Thankfully I got professional help just in time. This year has been about recovery, healing and building a healthier relationship with my emotions.

One thing I did was to set my food-bar so low, that it was impossible for me to fail. I needed some victories. Over time, I’ve slowly raised the bar.

I’ve managed to eat healthier this way, but I still struggled with sugar. When I got really frustrated or stressed out, I would revert back to  the self-medicating with it. I was ashamed, because I’m the WildFit Coach who has guided over two thousand clients through their health transformation. Why couldn’t I do something about my own addiction?

I felt too embarrassed to ask for help from any other coaches, because I was afraid they would lose all respect for me. I know that’s ridiculous, because any good coach or therapist should be able to see your blind spots.

Finally, I decided to do the Challenge again and properly from the beginning. I teamed up with my brother and our partners who both wanted to do it.

We are now in week 5, and what an incredible experience.

I now have zero cravings for sugar or junk food. For the first time in a very long time, I have my brain back and am able to focus.

There is nothing that tastes better than true health!

For the first time in my life, I’m genuinely experiencing food freedom and proud to just be myself.

If you’re struggling emotionally or with your health, please reach out for help. This can be professional or just within your family or community. It makes all the difference!

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4 thoughts on “Confessions of an Emotional Eater”

  1. Hi Eric, I am sports man (Badminton player) from India.
    I have not going through a good time with food. My are bone weakened. I need good diet set.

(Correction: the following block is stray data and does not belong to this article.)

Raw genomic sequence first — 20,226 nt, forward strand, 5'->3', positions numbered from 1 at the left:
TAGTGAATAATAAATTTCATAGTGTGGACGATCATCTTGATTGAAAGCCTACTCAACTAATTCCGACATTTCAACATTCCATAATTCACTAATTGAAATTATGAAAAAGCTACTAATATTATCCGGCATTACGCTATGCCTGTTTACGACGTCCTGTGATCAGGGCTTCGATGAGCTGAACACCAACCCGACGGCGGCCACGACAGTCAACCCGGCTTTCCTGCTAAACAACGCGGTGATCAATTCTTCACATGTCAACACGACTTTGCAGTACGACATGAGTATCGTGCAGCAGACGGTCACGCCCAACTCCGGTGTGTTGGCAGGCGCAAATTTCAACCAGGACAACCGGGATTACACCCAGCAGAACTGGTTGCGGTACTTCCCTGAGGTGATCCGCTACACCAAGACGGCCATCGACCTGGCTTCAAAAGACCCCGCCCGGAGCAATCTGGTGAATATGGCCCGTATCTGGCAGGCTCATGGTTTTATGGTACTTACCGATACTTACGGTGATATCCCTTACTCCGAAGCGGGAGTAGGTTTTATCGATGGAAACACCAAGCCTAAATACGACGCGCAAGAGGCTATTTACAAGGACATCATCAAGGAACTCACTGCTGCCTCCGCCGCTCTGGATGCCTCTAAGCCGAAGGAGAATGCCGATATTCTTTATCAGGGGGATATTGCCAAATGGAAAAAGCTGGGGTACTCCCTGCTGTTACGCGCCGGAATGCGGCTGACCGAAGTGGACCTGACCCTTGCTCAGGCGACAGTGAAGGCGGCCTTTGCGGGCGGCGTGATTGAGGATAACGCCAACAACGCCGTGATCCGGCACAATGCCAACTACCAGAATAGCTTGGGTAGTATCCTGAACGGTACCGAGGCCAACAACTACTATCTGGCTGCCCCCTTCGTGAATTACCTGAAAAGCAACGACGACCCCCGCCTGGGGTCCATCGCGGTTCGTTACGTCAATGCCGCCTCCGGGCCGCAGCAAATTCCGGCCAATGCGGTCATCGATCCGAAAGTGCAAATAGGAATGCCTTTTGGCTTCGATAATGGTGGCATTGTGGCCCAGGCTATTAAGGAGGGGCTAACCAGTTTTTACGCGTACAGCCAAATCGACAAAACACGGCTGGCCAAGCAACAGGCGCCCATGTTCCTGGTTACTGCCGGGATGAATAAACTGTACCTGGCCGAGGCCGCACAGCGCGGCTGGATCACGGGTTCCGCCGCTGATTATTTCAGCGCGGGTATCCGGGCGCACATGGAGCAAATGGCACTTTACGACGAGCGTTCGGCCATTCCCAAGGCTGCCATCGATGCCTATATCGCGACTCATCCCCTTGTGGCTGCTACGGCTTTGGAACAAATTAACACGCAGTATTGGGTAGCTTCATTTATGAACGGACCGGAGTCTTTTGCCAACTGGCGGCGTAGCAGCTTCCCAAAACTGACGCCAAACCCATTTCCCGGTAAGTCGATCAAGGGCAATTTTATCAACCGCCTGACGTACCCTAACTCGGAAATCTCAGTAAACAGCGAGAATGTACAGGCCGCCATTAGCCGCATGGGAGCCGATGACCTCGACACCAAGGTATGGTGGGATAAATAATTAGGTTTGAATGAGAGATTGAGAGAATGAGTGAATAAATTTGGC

For a vegetarian.

    1. Jørgen Gundersen

      Hi Prabhanjan.

      The best thing you can start with is to increase fresh fruit, vegetables, and nuts.

      If you’re interested in having a better relationship with food, with more energy and wellbeing, you can try one of our programs:

      Either our 14 Day Reset program,

      or our WildFit 90 Day program

  2. I am also an emotional eater and I recognize the shame and the struggling with food. Stress is a terrible trigger. I have also taken the WildFit 90 challange but did not make it to the end. I have then later done the last part and it worked well but after a while in a stressed situation I was back eating food that was not good for me.
    My strategy at the moment is to learn to meditate, de-stress and journaling. In my journal I can write away my feelings and deal with them without food. It does not work 100% but I take small babysteps all the time 🙂

    Good luck with your challange and with your blogpost you have at leat helped me on my way to deal with emotional eating, it is good to know that I am not alone 🙂

    1. Jørgen Gundersen

      Thank you so much for sharing this!

      Baby steps are the way to go for lasting change. I have to remind myself of all the progress I’ve made when I’m feeling frustrated.

      And I’m glad that this was helpful for you.